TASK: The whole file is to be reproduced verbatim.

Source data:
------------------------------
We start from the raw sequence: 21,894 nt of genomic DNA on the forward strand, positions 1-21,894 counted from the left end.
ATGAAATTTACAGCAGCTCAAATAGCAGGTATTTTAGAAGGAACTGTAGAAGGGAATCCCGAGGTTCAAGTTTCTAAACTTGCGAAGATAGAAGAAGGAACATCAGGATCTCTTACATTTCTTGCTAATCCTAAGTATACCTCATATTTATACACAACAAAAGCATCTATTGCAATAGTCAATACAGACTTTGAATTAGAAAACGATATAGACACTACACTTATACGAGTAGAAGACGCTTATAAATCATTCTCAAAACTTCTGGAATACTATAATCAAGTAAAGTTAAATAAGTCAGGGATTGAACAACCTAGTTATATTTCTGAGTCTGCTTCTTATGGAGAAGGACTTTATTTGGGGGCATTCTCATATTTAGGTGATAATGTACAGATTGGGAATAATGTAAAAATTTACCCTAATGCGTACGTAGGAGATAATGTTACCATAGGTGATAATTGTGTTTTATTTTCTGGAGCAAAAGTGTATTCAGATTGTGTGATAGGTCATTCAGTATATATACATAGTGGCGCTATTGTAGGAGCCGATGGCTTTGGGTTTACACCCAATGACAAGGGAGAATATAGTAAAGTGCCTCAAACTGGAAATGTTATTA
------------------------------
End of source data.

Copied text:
We start from the raw sequence: 21,894 nt of genomic DNA on the forward strand, positions 1-21,894 counted from the left end.
ATGAAATTTACAGCAGCTCAAATAGCAGGTATTTTAGAAGGAACTGTAGAAGGGAATCCCGAGGTTCAAGTTTCTAAACTTGCGAAGATAGAAGAAGGAACATCAGGATCTCTTACATTTCTTGCTAATCCTAAGTATACCTCATATTTATACACAACAAAAGCATCTATTGCAATAGTCAATACAGACTTTGAATTAGAAAACGATATAGACACTACACTTATACGAGTAGAAGACGCTTATAAATCATTCTCAAAACTTCTGGAATACTATAATCAAGTAAAGTTAAATAAGTCAGGGATTGAACAACCTAGTTATATTTCTGAGTCTGCTTCTTATGGAGAAGGACTTTATTTGGGGGCATTCTCATATTTAGGTGATAATGTACAGATTGGGAATAATGTAAAAATTTACCCTAATGCGTACGTAGGAGATAATGTTACCATAGGTGATAATTGTGTTTTATTTTCTGGAGCAAAAGTGTATTCAGATTGTGTGATAGGTCATTCAGTATATATACATAGTGGCGCTATTGTAGGAGCCGATGGCTTTGGGTTTACACCCAATGACAAGGGAGAATATAGTAAAGTGCCTCAAACTGGAAATGTTATTA